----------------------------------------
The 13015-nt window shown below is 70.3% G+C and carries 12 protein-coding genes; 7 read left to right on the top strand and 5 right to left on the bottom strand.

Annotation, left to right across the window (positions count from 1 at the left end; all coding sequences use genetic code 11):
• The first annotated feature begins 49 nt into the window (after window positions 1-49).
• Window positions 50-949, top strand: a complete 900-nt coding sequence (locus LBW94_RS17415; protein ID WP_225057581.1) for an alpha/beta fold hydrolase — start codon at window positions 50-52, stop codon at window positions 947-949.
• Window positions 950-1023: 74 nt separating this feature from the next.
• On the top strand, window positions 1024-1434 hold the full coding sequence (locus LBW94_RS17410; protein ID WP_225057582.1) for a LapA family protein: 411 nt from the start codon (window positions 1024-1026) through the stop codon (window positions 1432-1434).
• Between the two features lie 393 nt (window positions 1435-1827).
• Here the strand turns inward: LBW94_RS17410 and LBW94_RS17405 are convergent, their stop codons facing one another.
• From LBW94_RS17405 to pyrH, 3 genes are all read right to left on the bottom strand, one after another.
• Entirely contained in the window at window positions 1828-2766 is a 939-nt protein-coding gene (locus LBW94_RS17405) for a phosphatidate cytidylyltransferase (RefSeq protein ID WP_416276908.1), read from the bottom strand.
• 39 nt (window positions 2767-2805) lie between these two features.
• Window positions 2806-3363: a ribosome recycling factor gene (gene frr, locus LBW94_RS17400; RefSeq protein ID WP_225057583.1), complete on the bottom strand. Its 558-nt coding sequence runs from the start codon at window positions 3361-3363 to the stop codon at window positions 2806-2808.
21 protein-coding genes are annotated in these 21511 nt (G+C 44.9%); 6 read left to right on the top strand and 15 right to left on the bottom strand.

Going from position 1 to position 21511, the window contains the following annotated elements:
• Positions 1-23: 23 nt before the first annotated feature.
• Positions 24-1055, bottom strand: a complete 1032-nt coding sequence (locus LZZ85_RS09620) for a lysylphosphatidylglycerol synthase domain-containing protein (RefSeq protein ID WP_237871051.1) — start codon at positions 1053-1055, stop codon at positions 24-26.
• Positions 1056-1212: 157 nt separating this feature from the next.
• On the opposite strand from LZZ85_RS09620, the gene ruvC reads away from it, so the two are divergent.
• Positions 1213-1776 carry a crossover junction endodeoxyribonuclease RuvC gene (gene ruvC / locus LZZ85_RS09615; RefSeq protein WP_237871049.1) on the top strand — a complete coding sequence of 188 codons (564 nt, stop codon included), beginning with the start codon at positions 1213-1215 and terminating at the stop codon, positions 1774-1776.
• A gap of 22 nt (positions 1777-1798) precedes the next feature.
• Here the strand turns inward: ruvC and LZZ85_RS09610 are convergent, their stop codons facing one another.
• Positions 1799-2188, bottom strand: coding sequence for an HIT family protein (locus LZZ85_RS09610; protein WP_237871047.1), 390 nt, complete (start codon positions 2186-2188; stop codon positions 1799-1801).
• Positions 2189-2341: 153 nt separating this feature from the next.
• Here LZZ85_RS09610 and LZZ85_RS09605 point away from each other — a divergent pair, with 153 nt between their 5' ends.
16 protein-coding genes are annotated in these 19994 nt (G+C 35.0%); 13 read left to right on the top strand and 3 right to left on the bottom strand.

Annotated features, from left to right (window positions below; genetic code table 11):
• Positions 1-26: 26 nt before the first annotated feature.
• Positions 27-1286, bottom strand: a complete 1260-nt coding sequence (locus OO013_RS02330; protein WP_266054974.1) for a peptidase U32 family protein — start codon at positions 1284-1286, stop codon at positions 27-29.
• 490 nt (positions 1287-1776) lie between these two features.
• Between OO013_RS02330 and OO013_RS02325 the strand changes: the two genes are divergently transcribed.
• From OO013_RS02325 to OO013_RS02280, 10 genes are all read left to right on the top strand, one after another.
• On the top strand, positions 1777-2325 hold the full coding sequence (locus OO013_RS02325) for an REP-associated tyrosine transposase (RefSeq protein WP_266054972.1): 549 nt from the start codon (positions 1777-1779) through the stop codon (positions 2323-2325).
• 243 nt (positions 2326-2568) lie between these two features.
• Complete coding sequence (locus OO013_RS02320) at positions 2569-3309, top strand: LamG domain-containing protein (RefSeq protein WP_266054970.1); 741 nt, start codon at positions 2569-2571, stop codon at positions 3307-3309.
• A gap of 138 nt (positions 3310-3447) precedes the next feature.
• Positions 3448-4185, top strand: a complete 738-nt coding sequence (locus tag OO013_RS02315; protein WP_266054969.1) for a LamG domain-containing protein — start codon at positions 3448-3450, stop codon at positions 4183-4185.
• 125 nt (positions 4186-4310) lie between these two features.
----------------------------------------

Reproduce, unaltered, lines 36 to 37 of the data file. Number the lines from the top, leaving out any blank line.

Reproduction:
• Positions 3448-4185, top strand: a complete 738-nt coding sequence (locus tag OO013_RS02315; protein WP_266054969.1) for a LamG domain-containing protein — start codon at positions 3448-3450, stop codon at positions 4183-4185.
• 125 nt (positions 4186-4310) lie between these two features.